Books in category Literary Criticism – Mystery & Detective

  • Dreams of Justice

    Dreams of Justice
    Dick Adler

    Dick Adler reviews mysteries and thrillers every other week in his Crime Watch column for the Chicago Tribune.

  • The Essential Elements of the Detective Story 1820 1891

    The Essential Elements of the Detective Story, 1820-1891
    LeRoy Lad Panek, Mary M. Bendel-Simso

    Drawing on the unprecedented access provided by digital collections of period newspapers and magazines, this book examines detective fiction during its formative years, focusing on such crucial elements as setting, lawyers and the law, …

  • Gumshoes

    Mitzi Brunsdale

    Presents roughly 150 alphabetically arranged entries on fictional detectives and the works in which they appear.

  • Clues A Journal of Detection Vol 35 No 2 Fall 2017

    Clues: A Journal of Detection, Vol. 35, No. 2 (Fall 2017)
    Janice M. Allan

  • Maigret Simenon and France

    Maigret, Simenon and France
    Bill Alder

    His Maigret stories are regarded by many as having established a new direction in crime fiction, emphasizing social and psychological portraiture rather than focussing on a puzzle to be solved or on “action.” This book examines the …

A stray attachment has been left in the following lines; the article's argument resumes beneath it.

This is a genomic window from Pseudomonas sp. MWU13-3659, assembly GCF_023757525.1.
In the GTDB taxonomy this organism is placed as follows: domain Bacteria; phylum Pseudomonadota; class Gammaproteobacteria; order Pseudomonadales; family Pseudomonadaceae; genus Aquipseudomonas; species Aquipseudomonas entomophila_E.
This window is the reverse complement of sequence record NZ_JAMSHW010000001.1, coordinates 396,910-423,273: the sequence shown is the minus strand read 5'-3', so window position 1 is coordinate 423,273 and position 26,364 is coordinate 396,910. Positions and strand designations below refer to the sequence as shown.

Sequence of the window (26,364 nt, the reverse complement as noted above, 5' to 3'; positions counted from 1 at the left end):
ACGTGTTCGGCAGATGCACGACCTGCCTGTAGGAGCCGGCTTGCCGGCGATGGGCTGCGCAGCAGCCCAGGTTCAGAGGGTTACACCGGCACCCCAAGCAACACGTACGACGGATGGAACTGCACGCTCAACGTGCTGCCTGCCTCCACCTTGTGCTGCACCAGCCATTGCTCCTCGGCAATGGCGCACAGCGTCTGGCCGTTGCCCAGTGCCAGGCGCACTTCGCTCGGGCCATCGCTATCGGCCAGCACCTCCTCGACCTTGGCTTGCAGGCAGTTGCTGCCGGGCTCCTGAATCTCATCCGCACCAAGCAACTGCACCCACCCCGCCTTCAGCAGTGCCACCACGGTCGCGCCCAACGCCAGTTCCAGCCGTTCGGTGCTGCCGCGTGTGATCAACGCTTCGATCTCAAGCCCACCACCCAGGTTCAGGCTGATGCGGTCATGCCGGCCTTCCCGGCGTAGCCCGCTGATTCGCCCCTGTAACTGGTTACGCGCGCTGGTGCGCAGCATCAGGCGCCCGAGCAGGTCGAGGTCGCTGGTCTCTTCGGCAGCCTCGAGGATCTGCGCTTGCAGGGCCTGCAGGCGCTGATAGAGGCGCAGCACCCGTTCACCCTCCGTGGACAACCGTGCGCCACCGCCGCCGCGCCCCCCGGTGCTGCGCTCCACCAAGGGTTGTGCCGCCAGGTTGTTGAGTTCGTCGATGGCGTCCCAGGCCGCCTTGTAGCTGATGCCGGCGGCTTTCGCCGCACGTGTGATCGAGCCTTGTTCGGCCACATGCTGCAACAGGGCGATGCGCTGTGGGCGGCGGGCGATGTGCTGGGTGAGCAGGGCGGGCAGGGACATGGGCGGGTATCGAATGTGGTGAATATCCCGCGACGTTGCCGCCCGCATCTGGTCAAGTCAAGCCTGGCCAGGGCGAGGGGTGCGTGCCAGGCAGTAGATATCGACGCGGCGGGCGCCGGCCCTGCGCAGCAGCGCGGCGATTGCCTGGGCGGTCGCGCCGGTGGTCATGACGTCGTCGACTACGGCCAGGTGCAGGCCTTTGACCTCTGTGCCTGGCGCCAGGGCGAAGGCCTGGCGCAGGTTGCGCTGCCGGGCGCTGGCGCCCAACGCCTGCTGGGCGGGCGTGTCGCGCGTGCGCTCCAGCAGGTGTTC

• City and Shore

    City and Shore
    Gillian Mary Hanson

    The book includes a short biography and listing of primary works for the authors covered, and appendices offer suggested fiction utilizing the two settings, and critical nonfiction covering the genre.

  • Kiss Kiss Bang Bang The Boom in British Thrillers from Casino Royale to The Eagle Has Landed

    Kiss Kiss, Bang Bang: The Boom in British Thrillers from Casino Royale to The Eagle Has Landed
    Mike Ripley

    An entertaining history of British thrillers from Casino Royale to The Eagle Has Landed, in which award-winning crime writer Mike Ripley reveals that, though Britain may have lost an empire, her thrillers helped save the world.

  • Unwilling Executioner

    Unwilling Executioner
    Andrew Pepper

    These are all deeply political writers even if their novels exhibit no interest in directly promoting political causes or parties.

  • Bloody Italy

    Bloody Italy
    Patricia Prandini Buckler

    These new essays comprise a critical analysis of present-day crime fiction and nonfiction works set in Italy (all of which are available in English).

  • Perfectly Plum

    Perfectly Plum
    Leah Wilson

    The contributors praise the way the series smartly spoofs that familiar chick-lit epiphany—I have a bad job and what I really want is a good man!—in Bounty Hunting as a Metaphor for Dating, Why Stephanie Should Quit Her Job … but …

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